[mir-li-ton; French meer-lee-tawn]

noun, plural mir·li·tons [mir-li-tonz; French meer-lee-tawn] /ˈmɪr lɪˌtɒnz; French mir liˈtɔ̃/.

Origin of mirliton

1810–20; < French: literally, reed-pipe
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Examples from the Web for mirliton

Historical Examples of mirliton

  • Beat the caviare to a cream and pound the peaches to a pulp; then add the sugar and millet and stir vigorously with a mirliton.

  • Bruant ran the Mirliton on the principle that the less easily pleasure is come by, the more it will be prized.


    Elizabeth Robins Pennell

  • Trilby singing "Ben Bolt" into a mirliton was a thing to be remembered, whether one would or no!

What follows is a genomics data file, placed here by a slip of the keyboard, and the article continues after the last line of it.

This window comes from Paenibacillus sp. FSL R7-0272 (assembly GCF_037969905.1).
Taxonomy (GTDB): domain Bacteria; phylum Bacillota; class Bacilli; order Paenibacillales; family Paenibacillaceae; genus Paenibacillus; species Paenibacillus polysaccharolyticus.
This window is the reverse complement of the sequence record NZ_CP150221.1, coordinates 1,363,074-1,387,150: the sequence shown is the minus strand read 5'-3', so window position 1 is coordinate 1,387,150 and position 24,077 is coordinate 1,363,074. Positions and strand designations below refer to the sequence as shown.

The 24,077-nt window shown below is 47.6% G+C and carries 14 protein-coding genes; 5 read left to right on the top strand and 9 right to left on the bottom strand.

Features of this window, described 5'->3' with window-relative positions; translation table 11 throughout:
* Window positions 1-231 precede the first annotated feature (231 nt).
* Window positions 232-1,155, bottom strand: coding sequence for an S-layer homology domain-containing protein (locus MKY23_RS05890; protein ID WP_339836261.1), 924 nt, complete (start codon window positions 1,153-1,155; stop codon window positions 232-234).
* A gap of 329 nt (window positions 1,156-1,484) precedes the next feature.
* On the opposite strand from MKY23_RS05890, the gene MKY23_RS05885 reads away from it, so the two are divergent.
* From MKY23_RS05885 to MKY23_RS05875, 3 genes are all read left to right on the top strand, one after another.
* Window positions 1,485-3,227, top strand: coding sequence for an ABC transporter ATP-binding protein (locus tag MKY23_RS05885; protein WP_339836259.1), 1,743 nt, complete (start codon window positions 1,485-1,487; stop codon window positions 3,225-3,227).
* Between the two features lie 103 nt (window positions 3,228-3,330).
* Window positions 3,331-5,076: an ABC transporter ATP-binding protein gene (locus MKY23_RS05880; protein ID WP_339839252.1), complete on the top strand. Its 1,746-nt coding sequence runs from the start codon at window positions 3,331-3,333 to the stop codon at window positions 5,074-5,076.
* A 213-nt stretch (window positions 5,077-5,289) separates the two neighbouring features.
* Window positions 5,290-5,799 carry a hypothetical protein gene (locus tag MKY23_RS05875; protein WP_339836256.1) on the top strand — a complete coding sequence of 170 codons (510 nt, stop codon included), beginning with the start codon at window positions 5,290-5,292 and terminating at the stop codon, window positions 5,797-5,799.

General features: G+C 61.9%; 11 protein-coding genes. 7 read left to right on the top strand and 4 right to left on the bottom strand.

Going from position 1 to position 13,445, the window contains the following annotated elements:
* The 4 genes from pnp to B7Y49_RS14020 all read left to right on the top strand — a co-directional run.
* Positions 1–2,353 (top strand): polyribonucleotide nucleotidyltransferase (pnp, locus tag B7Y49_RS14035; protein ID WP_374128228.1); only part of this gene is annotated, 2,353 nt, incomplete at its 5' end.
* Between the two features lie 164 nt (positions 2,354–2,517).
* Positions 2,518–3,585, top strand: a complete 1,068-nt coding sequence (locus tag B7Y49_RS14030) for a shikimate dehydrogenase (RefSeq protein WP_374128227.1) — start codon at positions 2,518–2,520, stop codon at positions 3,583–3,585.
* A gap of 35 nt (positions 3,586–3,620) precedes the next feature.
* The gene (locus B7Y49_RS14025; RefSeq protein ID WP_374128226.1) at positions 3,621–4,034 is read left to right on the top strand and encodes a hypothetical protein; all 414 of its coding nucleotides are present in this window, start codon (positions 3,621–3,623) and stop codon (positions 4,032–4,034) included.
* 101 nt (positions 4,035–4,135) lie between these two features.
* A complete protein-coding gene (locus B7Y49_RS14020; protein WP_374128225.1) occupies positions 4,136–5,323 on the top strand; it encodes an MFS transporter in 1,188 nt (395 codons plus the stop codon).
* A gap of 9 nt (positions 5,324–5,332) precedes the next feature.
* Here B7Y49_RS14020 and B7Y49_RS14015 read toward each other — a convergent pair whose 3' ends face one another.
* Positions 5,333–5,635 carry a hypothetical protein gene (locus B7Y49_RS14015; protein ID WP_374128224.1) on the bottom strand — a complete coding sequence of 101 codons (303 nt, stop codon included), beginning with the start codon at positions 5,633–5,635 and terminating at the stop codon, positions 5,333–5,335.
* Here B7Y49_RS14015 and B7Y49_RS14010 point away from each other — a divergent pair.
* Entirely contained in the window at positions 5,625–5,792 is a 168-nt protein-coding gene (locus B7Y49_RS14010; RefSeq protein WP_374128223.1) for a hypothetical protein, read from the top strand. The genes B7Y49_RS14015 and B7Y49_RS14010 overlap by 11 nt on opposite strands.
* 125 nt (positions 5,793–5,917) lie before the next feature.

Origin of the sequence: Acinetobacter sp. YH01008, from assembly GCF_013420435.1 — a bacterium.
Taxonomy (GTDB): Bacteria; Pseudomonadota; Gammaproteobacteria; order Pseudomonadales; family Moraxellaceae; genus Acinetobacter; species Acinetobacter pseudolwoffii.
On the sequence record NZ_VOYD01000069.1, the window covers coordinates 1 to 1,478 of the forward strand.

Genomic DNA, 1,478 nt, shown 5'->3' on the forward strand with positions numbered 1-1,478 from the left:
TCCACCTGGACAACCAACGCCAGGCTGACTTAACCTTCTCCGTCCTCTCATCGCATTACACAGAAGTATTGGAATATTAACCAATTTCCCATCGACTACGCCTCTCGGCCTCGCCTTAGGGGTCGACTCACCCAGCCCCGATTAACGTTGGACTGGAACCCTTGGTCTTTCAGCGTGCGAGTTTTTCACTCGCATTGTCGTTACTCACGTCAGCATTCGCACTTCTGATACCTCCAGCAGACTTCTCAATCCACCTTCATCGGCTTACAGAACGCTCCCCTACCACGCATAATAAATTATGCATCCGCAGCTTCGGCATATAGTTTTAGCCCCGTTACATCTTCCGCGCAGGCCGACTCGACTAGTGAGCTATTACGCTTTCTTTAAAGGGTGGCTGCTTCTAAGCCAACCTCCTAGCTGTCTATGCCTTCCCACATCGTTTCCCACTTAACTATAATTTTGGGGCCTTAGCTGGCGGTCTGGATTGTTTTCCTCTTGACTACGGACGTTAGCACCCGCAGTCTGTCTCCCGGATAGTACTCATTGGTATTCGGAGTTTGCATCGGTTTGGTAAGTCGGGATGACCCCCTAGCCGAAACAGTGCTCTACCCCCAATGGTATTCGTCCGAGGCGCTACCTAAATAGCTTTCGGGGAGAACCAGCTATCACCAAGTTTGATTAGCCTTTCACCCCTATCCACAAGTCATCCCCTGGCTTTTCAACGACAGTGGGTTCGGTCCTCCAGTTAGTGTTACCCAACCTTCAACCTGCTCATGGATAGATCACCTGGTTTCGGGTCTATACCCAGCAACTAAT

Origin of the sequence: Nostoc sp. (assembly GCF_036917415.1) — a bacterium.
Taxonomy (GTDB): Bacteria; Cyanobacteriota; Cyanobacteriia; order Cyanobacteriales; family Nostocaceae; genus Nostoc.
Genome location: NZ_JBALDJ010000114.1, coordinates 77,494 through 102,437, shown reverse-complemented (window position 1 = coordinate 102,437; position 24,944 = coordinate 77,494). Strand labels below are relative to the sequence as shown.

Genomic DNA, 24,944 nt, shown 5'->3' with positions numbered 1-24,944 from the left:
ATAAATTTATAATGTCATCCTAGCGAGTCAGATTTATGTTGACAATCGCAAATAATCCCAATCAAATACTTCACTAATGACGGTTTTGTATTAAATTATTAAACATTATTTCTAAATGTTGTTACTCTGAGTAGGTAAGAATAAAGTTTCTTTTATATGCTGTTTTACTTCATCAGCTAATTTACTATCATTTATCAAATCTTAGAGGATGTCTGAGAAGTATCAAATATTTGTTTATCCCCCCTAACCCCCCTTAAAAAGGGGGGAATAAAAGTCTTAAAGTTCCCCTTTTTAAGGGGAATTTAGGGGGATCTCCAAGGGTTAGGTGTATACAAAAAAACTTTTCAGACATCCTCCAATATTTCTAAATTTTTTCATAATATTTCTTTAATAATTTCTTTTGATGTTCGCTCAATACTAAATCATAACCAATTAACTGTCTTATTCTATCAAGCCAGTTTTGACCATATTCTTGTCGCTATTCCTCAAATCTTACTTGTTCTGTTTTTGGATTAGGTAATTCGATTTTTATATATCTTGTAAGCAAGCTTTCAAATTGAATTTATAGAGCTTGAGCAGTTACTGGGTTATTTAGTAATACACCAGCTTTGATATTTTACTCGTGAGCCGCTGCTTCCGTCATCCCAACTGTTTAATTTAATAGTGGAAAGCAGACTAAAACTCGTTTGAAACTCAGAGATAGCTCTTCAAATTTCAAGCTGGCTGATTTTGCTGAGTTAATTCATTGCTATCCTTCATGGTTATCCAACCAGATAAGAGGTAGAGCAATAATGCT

George Du Maurier

  • To give an account of the “Mirliton” is to tell the story of Bruant, the most popular ballad-writer in France to-day.

    The Ways of Men

    Eliot Gregory

  • Driven forth again I fly home, accompanied by the unnerving tones of the mirliton pipes.

    The Inferno

    August Strindberg

British Dictionary definitions for mirliton



another name (chiefly US) for chayote

Word Origin for mirliton

C19: French, literally: reed pipe, of imitative origin
Collins English Dictionary - Complete & Unabridged 2012 Digital Edition © William Collins Sons & Co. Ltd. 1979, 1986 © HarperCollins Publishers 1998, 2000, 2003, 2005, 2006, 2007, 2009, 2012